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American writer of short stories and other literature
George Saunders (born December 2, 1958) is an American writer of short stories, essays, novellas, children's books, and novels. His writing has appeared in The New Yorker, Harper's, McSweeney's, and GQ. He also contributed a weekly column, American Psyche, to the weekend magazine of The Guardian between 2006 and 2008.
In 1988, he was awarded an M.A. in creative writing from Syracuse University; while there, he met Paula Redick, a fellow writer, who would become his wife. Saunders recalled, "we [got] engaged in three weeks, a Syracuse Creative Writing Program record that, I believe, still stands."
From 1989 to 1996, Saunders worked as a technical writer and geophysical engineer for Radian International, an environmental engineering firm in Rochester, New York. He also worked for a time with an oil exploration crew in Sumatra.
Since 1997, Saunders has been on the faculty of Syracuse University, teaching creative writing in the school's MFA program while continuing to publish fiction and non-fiction. In 2006, he was awarded a Guggenheim Fellowship and a $500,000 MacArthur Fellowship. He was a Visiting Writer at Wesleyan University and Hope College in 2010 and participated in Wesleyan's Distinguished Writers Series and Hope College's Visiting Writers Series. His non-fiction collection, The Braindead Megaphone, was published in 2007.
Saunders's fiction often focuses on the absurdity of consumerism, corporate culture, and the role of mass media. While many reviewers mention his writing's satirical tone, his work also raises moral and philosophical questions. The tragicomic element in his writing has earned Saunders comparisons to Kurt Vonnegut, whose work has inspired him.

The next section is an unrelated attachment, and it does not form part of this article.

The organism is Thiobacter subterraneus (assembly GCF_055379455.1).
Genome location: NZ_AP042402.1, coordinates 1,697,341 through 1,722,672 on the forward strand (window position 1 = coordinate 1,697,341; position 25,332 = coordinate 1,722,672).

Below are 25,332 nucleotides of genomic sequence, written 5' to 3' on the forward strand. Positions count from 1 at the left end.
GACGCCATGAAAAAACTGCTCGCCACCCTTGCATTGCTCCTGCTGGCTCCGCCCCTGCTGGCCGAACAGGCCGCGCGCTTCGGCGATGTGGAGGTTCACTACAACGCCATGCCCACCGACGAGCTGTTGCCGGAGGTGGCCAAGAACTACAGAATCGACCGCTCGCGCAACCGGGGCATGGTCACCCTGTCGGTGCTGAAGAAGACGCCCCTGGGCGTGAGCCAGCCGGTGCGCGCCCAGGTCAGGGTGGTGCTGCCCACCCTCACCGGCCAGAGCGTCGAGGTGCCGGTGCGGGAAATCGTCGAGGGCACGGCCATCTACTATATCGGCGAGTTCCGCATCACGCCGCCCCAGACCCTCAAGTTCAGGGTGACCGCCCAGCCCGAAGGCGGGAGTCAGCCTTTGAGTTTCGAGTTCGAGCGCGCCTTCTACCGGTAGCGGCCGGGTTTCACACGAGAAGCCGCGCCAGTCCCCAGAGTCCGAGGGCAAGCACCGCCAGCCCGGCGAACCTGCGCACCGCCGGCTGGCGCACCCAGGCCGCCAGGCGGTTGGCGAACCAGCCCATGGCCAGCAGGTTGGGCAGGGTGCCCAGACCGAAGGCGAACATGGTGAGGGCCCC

The film rights to CivilWarLand in Bad Decline were purchased by Ben Stiller in the late 1990s; as of 2007[update], the project was in development by Stiller's company, Red Hour Productions. Saunders has also written a feature-length screenplay based on his story "Sea Oak".
In a November 2015 conversation with American writer Jennifer Egan for the New York Times, Saunders said that he was writing a novel set in the 19th century, which while "ostensibly historical" was also closer to science fiction than much of his previous work.
Saunders has won the National Magazine Award for Fiction four times: in 1994, for "The 400-Pound CEO" (published in Harper's); in 1996, for "Bounty" (also published in Harper's); in 2000, for "The Barber's Unhappiness" (published in The New Yorker); and in 2004, for "The Red Bow" (published in Esquire). Saunders won second prize in the 1997 O. Henry Awards for his short story "The Falls", initially published in the January 22, 1996 issue of The New Yorker.
Fakes: An Anthology of Pseudo-Interviews, Faux-Lectures, Quasi-Letters, "Found" Texts, and Other Fraudulent Artifacts, edited by David Shields and Matthew Vollmer (2012)
^In the "Author's Note" to the 2012 paperback reprint of CivilWarLand in Bad Decline, Saunders writes about an early story he published in 1986, titled "A Lack of Order in the Floating Object Room," which he (quote): "used it to get into Syracuse. This story was originally published in Northwest Review, Volume 24, Number 2, in 1986."